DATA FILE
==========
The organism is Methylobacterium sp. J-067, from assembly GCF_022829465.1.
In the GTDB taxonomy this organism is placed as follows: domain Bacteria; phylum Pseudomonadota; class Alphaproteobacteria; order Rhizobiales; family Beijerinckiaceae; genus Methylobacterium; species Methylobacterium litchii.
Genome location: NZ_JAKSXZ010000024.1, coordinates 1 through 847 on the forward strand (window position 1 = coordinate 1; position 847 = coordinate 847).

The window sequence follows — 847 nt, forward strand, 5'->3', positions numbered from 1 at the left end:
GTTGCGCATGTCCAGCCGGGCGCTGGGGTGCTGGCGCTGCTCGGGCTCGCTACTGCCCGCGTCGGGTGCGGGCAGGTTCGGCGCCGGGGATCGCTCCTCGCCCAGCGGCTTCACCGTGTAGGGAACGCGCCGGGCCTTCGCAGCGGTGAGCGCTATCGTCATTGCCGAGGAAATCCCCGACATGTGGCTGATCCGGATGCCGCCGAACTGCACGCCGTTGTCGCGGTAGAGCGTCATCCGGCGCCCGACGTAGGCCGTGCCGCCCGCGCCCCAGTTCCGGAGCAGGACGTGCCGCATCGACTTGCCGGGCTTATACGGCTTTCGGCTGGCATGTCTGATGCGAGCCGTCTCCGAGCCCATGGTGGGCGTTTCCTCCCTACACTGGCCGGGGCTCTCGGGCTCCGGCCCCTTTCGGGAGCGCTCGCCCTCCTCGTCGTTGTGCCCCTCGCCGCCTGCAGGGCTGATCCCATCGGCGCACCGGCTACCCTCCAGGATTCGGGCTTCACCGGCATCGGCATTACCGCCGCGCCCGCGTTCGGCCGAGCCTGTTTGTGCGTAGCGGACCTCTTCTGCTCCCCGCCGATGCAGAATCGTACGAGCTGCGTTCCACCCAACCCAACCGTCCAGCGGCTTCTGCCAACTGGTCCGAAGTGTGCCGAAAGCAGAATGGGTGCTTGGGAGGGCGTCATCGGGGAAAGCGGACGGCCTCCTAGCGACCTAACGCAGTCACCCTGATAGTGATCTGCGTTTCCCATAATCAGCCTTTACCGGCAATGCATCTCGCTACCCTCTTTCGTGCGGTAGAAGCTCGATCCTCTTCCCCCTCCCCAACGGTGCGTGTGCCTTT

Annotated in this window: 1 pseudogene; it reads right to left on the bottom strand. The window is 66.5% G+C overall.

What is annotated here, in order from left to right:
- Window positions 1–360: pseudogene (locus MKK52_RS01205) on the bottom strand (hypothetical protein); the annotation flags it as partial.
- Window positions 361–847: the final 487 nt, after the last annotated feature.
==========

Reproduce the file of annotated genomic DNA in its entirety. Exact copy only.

The organism is Methylobacterium sp. J-067, from assembly GCF_022829465.1.
In the GTDB taxonomy this organism is placed as follows: domain Bacteria; phylum Pseudomonadota; class Alphaproteobacteria; order Rhizobiales; family Beijerinckiaceae; genus Methylobacterium; species Methylobacterium litchii.
Genome location: NZ_JAKSXZ010000024.1, coordinates 1 through 847 on the forward strand (window position 1 = coordinate 1; position 847 = coordinate 847).

The window sequence follows — 847 nt, forward strand, 5'->3', positions numbered from 1 at the left end:
GTTGCGCATGTCCAGCCGGGCGCTGGGGTGCTGGCGCTGCTCGGGCTCGCTACTGCCCGCGTCGGGTGCGGGCAGGTTCGGCGCCGGGGATCGCTCCTCGCCCAGCGGCTTCACCGTGTAGGGAACGCGCCGGGCCTTCGCAGCGGTGAGCGCTATCGTCATTGCCGAGGAAATCCCCGACATGTGGCTGATCCGGATGCCGCCGAACTGCACGCCGTTGTCGCGGTAGAGCGTCATCCGGCGCCCGACGTAGGCCGTGCCGCCCGCGCCCCAGTTCCGGAGCAGGACGTGCCGCATCGACTTGCCGGGCTTATACGGCTTTCGGCTGGCATGTCTGATGCGAGCCGTCTCCGAGCCCATGGTGGGCGTTTCCTCCCTACACTGGCCGGGGCTCTCGGGCTCCGGCCCCTTTCGGGAGCGCTCGCCCTCCTCGTCGTTGTGCCCCTCGCCGCCTGCAGGGCTGATCCCATCGGCGCACCGGCTACCCTCCAGGATTCGGGCTTCACCGGCATCGGCATTACCGCCGCGCCCGCGTTCGGCCGAGCCTGTTTGTGCGTAGCGGACCTCTTCTGCTCCCCGCCGATGCAGAATCGTACGAGCTGCGTTCCACCCAACCCAACCGTCCAGCGGCTTCTGCCAACTGGTCCGAAGTGTGCCGAAAGCAGAATGGGTGCTTGGGAGGGCGTCATCGGGGAAAGCGGACGGCCTCCTAGCGACCTAACGCAGTCACCCTGATAGTGATCTGCGTTTCCCATAATCAGCCTTTACCGGCAATGCATCTCGCTACCCTCTTTCGTGCGGTAGAAGCTCGATCCTCTTCCCCCTCCCCAACGGTGCGTGTGCCTTT

Annotated in this window: 1 pseudogene; it reads right to left on the bottom strand. The window is 66.5% G+C overall.

What is annotated here, in order from left to right:
- Window positions 1–360: pseudogene (locus MKK52_RS01205) on the bottom strand (hypothetical protein); the annotation flags it as partial.
- Window positions 361–847: the final 487 nt, after the last annotated feature.